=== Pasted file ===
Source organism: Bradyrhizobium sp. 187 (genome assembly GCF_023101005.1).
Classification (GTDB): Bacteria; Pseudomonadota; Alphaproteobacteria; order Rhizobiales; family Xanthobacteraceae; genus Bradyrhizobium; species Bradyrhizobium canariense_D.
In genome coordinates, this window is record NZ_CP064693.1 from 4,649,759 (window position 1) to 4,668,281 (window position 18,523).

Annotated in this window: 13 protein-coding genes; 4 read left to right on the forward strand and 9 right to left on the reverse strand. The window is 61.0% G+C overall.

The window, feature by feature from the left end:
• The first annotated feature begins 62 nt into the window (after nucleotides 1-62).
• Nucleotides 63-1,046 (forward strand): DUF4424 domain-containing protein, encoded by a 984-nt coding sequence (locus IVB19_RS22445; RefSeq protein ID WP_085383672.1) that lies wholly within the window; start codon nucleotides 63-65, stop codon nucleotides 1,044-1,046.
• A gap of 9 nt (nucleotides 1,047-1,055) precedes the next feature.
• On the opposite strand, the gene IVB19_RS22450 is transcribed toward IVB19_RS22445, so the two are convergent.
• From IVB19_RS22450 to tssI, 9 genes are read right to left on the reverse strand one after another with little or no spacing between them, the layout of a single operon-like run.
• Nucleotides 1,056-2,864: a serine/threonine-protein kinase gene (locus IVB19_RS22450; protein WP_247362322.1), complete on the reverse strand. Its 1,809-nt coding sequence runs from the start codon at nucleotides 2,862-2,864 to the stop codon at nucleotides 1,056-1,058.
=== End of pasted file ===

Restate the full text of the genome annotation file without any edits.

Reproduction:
Source organism: Bradyrhizobium sp. 187 (genome assembly GCF_023101005.1).
Classification (GTDB): Bacteria; Pseudomonadota; Alphaproteobacteria; order Rhizobiales; family Xanthobacteraceae; genus Bradyrhizobium; species Bradyrhizobium canariense_D.
In genome coordinates, this window is record NZ_CP064693.1 from 4,649,759 (window position 1) to 4,668,281 (window position 18,523).

Annotated in this window: 13 protein-coding genes; 4 read left to right on the forward strand and 9 right to left on the reverse strand. The window is 61.0% G+C overall.

The window, feature by feature from the left end:
• The first annotated feature begins 62 nt into the window (after nucleotides 1-62).
• Nucleotides 63-1,046 (forward strand): DUF4424 domain-containing protein, encoded by a 984-nt coding sequence (locus IVB19_RS22445; RefSeq protein ID WP_085383672.1) that lies wholly within the window; start codon nucleotides 63-65, stop codon nucleotides 1,044-1,046.
• A gap of 9 nt (nucleotides 1,047-1,055) precedes the next feature.
• On the opposite strand, the gene IVB19_RS22450 is transcribed toward IVB19_RS22445, so the two are convergent.
• From IVB19_RS22450 to tssI, 9 genes are read right to left on the reverse strand one after another with little or no spacing between them, the layout of a single operon-like run.
• Nucleotides 1,056-2,864: a serine/threonine-protein kinase gene (locus IVB19_RS22450; protein WP_247362322.1), complete on the reverse strand. Its 1,809-nt coding sequence runs from the start codon at nucleotides 2,862-2,864 to the stop codon at nucleotides 1,056-1,058.